Improving Competitiveness in the Balkan Region – Opportunities and Limits
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- The aim of this study is to analyse the state of the competitiveness of seven Western Balkan economies and to suggest policy recommendations in order to increase their capacity to compete. Most countries from the Western Balkans have a persistent current account deficit of about 10% of GDP which indicates their substantial lack of competitiveness. Also their goods export share makes only about 20% of GDP while it is around 70% for the new EU member states in Central Europe. Contrary to their northern neighbours, the Western Balkan countries have specialised in low and low-medium tech industries and have only little higher-tech products e.g. from the machinery and automotive or chemical industry to offer on the international markets. Several of these countries are excluded from international production networks.
- The quality of the institutions in the Western Balkans is weak but improving with further steps in the European integration process; the EU acts as an anchor of institutional stability. There are still considerable administrative and technical barriers to trade. Public transport infrastructure is more often than not in a very bad shape. Most of these countries are excluded from the international transport networks. Also the human capital could be improved. Unemployment is extremely high and large parts of the population are stuck in subsistence farming or are migrating. The labour market has problems to absorb the idle labour force. Financing is clearly a major restriction for an increase in much needed productive capacities. Real interest rates are high, the share of non-performing loans is large and credit growth is weak.
- A number of policy recommendations are made. Most of the countries need strong investment in transport infrastructure, both to connect internally as well as to connect across borders. Some also need substantial investment in their ailing energy infrastructure. Additional support for foreign direct investment could quickly generate new production capacities and transfer of technology. Given that most of the Western Balkan economies have either unilaterally adopted the euro or have pegged their currency to the euro, monetary and exchange rate policy is not available as a tool to foster competitiveness. An alternative option would be to support social partnership and a cooperative incomes policy that aims to orientate itself at full employment, productivity gains and inflation. For some of the more developed economies, investment into a dual system of vocational education could be costly but beneficial.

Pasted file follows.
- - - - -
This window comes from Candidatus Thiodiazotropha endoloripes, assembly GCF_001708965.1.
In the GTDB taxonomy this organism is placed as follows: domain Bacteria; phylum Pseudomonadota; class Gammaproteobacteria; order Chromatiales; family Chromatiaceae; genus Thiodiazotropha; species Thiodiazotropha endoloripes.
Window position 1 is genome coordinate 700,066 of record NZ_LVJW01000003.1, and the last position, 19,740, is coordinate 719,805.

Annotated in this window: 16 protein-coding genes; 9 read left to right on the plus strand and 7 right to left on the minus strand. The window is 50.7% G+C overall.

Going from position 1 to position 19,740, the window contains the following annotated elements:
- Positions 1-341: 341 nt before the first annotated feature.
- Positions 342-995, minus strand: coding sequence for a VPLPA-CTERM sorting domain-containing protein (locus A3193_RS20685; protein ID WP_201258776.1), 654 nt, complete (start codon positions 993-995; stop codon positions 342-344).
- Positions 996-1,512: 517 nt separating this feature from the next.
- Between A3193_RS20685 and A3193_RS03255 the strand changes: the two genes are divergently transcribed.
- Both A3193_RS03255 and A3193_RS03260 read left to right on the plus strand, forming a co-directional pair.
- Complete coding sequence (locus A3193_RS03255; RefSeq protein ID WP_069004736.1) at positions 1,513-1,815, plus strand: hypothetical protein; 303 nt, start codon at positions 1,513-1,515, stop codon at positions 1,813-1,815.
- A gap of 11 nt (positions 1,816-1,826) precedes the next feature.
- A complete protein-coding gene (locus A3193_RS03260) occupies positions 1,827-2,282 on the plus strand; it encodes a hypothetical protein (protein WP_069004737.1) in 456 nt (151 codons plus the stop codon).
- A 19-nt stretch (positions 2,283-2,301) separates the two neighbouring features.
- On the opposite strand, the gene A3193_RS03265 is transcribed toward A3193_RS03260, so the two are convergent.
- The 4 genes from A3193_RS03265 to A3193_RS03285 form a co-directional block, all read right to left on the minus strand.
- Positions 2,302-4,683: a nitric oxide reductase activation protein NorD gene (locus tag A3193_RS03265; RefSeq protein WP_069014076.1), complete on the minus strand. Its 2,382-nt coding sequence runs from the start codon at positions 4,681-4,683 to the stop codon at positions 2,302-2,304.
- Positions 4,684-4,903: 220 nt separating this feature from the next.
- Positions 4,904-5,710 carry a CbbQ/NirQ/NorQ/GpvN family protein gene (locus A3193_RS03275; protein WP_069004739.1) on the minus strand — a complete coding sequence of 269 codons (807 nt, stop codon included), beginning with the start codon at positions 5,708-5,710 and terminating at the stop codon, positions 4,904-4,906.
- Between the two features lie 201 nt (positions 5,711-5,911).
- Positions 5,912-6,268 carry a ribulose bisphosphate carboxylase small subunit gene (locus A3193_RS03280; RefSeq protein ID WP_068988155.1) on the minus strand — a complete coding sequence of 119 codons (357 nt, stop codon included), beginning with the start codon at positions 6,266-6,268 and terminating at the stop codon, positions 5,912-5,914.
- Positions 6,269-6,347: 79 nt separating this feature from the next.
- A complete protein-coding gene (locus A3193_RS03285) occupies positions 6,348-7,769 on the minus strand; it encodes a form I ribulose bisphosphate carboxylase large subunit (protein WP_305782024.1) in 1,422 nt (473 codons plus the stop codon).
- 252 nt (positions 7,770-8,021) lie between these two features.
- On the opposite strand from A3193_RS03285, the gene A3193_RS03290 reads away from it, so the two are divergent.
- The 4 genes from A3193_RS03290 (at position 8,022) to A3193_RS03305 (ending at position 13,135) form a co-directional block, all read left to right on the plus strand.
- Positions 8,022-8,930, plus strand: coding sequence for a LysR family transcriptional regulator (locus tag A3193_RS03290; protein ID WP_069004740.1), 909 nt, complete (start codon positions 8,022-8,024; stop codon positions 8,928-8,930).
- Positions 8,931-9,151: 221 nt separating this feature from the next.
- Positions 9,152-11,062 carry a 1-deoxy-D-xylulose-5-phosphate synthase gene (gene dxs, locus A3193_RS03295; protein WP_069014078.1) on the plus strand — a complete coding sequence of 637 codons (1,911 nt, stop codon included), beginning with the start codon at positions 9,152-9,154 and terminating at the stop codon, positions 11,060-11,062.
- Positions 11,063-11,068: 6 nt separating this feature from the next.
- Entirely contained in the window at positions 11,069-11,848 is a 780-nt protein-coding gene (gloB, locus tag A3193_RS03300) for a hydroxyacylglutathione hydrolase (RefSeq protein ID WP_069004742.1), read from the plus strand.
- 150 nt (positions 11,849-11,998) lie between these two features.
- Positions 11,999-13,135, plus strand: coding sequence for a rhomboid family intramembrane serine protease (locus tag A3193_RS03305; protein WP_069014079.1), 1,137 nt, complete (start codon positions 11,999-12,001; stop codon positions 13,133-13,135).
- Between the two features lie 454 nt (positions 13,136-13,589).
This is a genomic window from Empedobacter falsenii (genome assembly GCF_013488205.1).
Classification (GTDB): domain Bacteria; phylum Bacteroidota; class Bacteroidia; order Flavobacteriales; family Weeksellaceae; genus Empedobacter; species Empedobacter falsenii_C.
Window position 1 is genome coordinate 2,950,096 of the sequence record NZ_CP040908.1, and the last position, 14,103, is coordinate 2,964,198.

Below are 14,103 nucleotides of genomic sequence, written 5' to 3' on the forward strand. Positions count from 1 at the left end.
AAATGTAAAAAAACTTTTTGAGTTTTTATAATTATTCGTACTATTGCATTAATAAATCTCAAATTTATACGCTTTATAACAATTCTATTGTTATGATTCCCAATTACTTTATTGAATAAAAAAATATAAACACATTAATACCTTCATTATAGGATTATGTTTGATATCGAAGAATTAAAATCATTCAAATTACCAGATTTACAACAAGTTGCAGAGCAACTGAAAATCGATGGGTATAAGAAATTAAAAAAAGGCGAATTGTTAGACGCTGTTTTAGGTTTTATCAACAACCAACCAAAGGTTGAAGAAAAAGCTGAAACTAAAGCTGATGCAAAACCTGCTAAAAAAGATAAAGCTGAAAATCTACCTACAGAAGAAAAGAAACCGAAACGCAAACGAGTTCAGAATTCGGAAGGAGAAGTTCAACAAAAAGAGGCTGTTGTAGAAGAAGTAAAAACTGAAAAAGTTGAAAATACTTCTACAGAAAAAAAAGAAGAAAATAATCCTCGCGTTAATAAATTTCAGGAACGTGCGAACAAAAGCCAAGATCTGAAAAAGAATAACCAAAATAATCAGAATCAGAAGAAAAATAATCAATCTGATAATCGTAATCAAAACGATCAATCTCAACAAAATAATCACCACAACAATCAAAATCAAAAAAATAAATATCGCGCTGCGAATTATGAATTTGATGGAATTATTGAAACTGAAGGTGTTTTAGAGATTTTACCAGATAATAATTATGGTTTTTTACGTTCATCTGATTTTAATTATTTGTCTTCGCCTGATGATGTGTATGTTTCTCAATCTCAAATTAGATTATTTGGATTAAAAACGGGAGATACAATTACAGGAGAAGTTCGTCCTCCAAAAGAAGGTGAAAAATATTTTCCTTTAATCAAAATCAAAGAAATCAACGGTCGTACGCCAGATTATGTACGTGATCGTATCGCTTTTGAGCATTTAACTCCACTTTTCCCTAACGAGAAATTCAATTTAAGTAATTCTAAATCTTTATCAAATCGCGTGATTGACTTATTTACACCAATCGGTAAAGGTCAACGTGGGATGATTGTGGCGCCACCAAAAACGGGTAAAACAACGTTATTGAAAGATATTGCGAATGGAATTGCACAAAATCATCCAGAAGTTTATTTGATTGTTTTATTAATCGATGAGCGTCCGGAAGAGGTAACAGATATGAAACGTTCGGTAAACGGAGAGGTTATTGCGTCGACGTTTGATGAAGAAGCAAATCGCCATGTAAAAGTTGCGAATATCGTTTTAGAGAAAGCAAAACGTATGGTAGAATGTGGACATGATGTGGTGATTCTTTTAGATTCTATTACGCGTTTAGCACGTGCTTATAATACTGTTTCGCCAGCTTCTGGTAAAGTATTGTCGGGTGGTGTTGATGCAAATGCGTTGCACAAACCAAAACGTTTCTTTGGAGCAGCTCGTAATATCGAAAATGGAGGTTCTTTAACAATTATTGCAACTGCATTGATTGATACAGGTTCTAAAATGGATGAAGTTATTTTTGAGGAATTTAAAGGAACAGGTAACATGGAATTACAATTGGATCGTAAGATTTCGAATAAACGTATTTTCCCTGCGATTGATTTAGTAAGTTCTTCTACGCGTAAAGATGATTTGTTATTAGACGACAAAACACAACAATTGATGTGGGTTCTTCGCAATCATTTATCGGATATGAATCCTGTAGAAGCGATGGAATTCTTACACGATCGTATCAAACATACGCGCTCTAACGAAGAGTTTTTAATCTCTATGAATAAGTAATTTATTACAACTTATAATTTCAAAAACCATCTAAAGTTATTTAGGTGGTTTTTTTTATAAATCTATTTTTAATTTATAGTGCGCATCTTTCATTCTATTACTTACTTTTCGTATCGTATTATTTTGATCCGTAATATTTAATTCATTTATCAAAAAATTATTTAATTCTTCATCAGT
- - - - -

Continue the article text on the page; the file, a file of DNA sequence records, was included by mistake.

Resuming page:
- Lower priced measures that in part could also be implemented more quickly include the following policies: An administrative reform should aim at increasing the absorption capacities of EU support funds in order to identify and co-finance the most advantageous projects. A quick solution of the dragging issue of non-performing loans could cause a much needed improvement in credit activity. A measure that could be implemented in a budgetary neutral way is a fiscal devaluation, whereby an increase of the value added tax and a reduction of the employer’s social security contribution could have the same competitiveness improving effects as a nominal exchange rate devaluation.
Keywords: competitiveness, economic policy, non-performing loans, capital inflow, real exchange rate, production networks, trade in goods, trade in services, foreign direct investment, labour market, migration, infrastructure, dual education, fiscal devaluation, Western Balkans
JEL classification: E24, E60, F10, F21, F22, F31, F32, H52, H54, I25, L14, O18, O24